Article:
Slashdot links to an an interesting article at Technologizer about Clippy, the automated assistant that former was activated by default in Microsoft Office. Clippy was perhaps the Bill Callahan of technologies: everyone who knows anything about him has a strong opinion, and those opinions tend to be negative, but true strong points keep shining through.
I found the graphics and mock-ups (way back to the Windows 3.11 days) interesting, but what inspires this post is a throw-away line from the Slashdot summary:
Most folks think that Microsoft Office’s Clippy, Microsoft Bob, and Windows XP’s Search Assistant dog were perverse jokes â€” but a dozen years’ worth of patent filings shows that Microsoft took the concept of animated software ‘helpers’ really, really seriously, even long after everyone else realized it was a bad idea. And the drawings those patents contain are weirdly fascinating.”
The slashdot writer is guilty of the same dogmatism that he accuses Microsoft of.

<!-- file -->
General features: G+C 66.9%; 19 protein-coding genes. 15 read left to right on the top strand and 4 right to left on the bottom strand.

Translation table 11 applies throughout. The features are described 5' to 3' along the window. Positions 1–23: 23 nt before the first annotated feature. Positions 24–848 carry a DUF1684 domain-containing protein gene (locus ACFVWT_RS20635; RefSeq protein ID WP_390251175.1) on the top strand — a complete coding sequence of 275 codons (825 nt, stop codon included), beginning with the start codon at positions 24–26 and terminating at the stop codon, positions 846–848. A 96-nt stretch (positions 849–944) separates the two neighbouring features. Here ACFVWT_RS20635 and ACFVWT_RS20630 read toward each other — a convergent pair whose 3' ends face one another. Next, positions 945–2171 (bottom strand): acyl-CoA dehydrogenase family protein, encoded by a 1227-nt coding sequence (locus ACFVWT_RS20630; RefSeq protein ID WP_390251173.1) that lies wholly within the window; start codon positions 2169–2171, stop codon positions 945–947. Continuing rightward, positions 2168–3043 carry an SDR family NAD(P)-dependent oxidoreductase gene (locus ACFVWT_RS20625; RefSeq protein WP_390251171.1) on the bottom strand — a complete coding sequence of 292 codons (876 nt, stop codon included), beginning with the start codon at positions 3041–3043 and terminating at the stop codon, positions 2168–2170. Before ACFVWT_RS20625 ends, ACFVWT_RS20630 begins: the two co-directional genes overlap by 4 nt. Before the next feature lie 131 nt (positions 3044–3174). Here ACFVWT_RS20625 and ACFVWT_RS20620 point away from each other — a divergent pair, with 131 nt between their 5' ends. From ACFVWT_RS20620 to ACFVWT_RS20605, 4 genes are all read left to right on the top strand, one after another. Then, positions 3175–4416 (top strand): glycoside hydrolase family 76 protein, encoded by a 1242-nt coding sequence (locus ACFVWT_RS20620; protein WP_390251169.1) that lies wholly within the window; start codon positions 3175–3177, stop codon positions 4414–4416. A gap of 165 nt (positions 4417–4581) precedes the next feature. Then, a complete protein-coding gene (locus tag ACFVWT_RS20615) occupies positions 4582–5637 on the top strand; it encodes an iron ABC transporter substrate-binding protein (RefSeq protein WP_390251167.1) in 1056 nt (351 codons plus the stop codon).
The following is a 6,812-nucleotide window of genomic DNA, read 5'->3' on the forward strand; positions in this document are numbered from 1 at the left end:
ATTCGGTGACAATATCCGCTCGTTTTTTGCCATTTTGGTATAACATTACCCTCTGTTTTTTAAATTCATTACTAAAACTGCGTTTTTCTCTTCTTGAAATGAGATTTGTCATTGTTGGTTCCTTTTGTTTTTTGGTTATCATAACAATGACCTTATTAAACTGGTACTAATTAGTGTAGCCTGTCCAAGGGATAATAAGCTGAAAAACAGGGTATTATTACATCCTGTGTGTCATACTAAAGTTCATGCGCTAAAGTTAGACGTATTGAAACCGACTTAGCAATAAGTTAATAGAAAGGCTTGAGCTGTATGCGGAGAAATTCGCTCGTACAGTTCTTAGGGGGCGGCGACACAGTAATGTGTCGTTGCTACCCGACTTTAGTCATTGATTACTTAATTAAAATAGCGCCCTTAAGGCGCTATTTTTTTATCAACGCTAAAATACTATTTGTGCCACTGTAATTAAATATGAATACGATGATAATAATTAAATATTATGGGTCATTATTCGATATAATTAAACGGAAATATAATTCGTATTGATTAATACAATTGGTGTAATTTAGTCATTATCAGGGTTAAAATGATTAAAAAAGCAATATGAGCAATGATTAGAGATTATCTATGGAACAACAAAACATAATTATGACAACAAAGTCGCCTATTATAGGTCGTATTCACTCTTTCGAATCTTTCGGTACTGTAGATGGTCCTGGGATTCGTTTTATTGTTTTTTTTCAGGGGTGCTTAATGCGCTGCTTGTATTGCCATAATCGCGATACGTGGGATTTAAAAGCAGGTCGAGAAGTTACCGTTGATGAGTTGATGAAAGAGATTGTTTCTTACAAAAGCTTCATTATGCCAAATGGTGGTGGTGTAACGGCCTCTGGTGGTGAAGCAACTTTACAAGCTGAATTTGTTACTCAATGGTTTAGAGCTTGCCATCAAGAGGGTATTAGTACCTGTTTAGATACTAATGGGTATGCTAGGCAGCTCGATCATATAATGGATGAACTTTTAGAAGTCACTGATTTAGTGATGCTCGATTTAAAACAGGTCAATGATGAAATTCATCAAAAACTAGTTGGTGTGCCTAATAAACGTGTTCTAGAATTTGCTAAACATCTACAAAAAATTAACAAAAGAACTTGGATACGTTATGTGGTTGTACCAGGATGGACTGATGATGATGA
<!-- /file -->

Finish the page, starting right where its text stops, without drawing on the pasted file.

Research into user experience (UX) is both a science and an art. It is a science to the extent it uses quantitative methods to estimate the behavior of a population. So, for instance, when Microsoft applies multivariate regression functions to anonymous user-experience data to determine the relative learning curves of potential changes among different personas of users, it is engaged into scientific UX research. Likewise, when Microsoft conducts ethnographies, case studies, and interviews to understand the phenomana embedded into its software (such as affective UX), it is engaged in an artform.
Both science and art go far beyond what “everyone else” realizes. Indeed, the explanation of variation (the science of UX research) and the understanding of experience (the art of UX research) exist to help make software better than if the designers were stuck with what “everyone else” knew.
Like anyone in the computer science community, I have strong opinions of Microsoft. Windows Vista is awful. Windows 7 is pretty good. I have a feeling that the quality difference between these products relies more than a little on one decision to shortchange UX research, and another to look at it seriously.
Extra credit: What aspect of UX research is ignored in this presentation? Which is focused on?